And people who suffer from addiction are at risk, too. Support groups like AA and NA have moved online, which is an enormous help for some people, but the lack of in-person care can take its toll.
Whether or not you’re a person who suffers from one of these conditions, isolation and disruption of routine is difficult for just about everyone.
Sadler suggests thinking about what it is you need to maintain good mental health. It’s different for everybody, but “usually people kind of know” what it is they need, she said. From there, figure out how to make adjustments to get what you need in this new reality.
If you’re someone who really needs exercise to feel good, seek out one of the many home workout options floating around the internet. If you need social contact, plan phone calls or video chats with your friends. Maybe limiting your time on Instagram will keep you away from the memes that you don’t need to see right now.
Focus on the here and now
This is another hard one. But try your best not to think too far ahead, Sadler said. Worrying about when kids will go back to school or whether that trip you had planned this fall is still happening is fruitless: No one has the answers, and you’ll just drive yourself crazy trying to figure it out.
“Take it day by day, week by week, moment by moment,” Sadler suggested. For instance: Right here, right now, I still have a job. Right here, right now, I don’t have COVID-19.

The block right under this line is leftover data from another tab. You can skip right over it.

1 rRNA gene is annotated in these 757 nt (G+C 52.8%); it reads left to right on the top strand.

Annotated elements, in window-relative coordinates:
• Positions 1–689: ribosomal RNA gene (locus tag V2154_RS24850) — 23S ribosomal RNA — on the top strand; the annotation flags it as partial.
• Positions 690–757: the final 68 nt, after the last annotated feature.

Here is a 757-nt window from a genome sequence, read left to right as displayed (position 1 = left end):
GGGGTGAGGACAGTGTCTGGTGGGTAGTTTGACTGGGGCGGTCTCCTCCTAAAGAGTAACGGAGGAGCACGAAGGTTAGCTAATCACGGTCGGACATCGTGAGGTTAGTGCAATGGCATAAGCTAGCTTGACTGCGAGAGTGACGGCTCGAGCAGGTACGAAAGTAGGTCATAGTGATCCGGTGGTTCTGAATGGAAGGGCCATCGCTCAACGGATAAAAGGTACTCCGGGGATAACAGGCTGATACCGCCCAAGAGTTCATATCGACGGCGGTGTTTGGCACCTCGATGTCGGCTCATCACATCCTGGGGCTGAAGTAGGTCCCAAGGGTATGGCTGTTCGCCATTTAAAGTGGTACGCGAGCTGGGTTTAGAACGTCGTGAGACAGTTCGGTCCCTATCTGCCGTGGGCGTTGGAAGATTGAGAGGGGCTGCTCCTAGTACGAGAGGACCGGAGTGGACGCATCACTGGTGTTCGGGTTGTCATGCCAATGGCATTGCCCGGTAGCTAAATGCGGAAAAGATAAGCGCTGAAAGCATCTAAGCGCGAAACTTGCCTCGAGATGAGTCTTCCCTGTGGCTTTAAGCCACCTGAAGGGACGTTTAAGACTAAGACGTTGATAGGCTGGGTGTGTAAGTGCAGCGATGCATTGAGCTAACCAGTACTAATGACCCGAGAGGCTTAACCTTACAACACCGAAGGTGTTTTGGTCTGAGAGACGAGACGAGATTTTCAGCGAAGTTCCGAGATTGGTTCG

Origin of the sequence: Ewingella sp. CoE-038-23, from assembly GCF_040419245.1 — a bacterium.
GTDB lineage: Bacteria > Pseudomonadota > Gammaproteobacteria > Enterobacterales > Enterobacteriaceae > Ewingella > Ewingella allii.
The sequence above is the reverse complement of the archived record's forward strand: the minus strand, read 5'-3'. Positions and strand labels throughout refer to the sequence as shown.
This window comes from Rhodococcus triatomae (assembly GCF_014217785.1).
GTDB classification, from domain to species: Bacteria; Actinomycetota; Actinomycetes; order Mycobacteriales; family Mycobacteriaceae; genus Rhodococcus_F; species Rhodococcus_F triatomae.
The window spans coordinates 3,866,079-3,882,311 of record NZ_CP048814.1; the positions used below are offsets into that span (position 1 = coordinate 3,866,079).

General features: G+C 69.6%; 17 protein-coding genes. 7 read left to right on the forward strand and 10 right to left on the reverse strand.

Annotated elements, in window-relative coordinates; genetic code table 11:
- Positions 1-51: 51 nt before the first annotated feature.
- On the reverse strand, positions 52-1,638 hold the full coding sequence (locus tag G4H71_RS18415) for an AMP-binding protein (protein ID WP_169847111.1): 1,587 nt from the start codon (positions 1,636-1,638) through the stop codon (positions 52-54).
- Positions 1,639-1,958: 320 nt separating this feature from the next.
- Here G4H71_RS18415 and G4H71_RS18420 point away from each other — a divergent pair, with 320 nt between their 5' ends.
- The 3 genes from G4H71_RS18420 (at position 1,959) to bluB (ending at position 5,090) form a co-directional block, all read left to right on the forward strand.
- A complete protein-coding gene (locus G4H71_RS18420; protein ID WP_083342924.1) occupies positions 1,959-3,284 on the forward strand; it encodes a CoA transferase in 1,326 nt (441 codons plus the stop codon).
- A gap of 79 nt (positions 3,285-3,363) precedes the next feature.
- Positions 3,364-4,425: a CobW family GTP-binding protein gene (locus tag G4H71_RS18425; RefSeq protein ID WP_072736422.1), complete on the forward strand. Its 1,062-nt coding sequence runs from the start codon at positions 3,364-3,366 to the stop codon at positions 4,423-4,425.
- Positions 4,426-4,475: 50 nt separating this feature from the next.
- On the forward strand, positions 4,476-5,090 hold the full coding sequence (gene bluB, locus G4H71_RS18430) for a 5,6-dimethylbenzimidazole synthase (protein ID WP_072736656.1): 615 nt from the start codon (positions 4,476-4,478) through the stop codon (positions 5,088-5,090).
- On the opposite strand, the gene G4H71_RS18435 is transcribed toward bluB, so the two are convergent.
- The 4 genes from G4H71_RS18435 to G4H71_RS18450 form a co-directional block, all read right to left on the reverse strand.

Or: Right here, right now, I can apply for employment insurance. Right here, right now, I got COVID-19 but I recovered.
“It’s not because those questions [about the future] aren’t good questions,” she said. “They’re great questions. But they’re not helpful in this given time, because we can’t answer them, and that makes us stressed.”
Remember that this is fully unprecedented
One of the most important parts of Sadler’s therapeutic practice is helping clients cope with day-to-day stressors, with the parts of daily life that are and will continue to be inevitable: irritation at fellow riders of public transit, tension with a co-worker. This isn’t that.
“This is a one-off,” she said. “This is something that most of us, we’ll have once in our lives.”
That means the focus is less about figuring out a detailed strategy for how to be as happy and productive as possible, and more on just getting through the day.
“There are no rules,” Sadler said. “The rules are all out, for this. It’s really about: How do we get through.”
Are you in a crisis? If you need help, contact Crisis Services Canada at their website or by calling 1-833-456-4566. If you know someone who may be having thoughts of suicide, visit CAMH’s resource to learn how to talk about suicide with the person you’re worried about.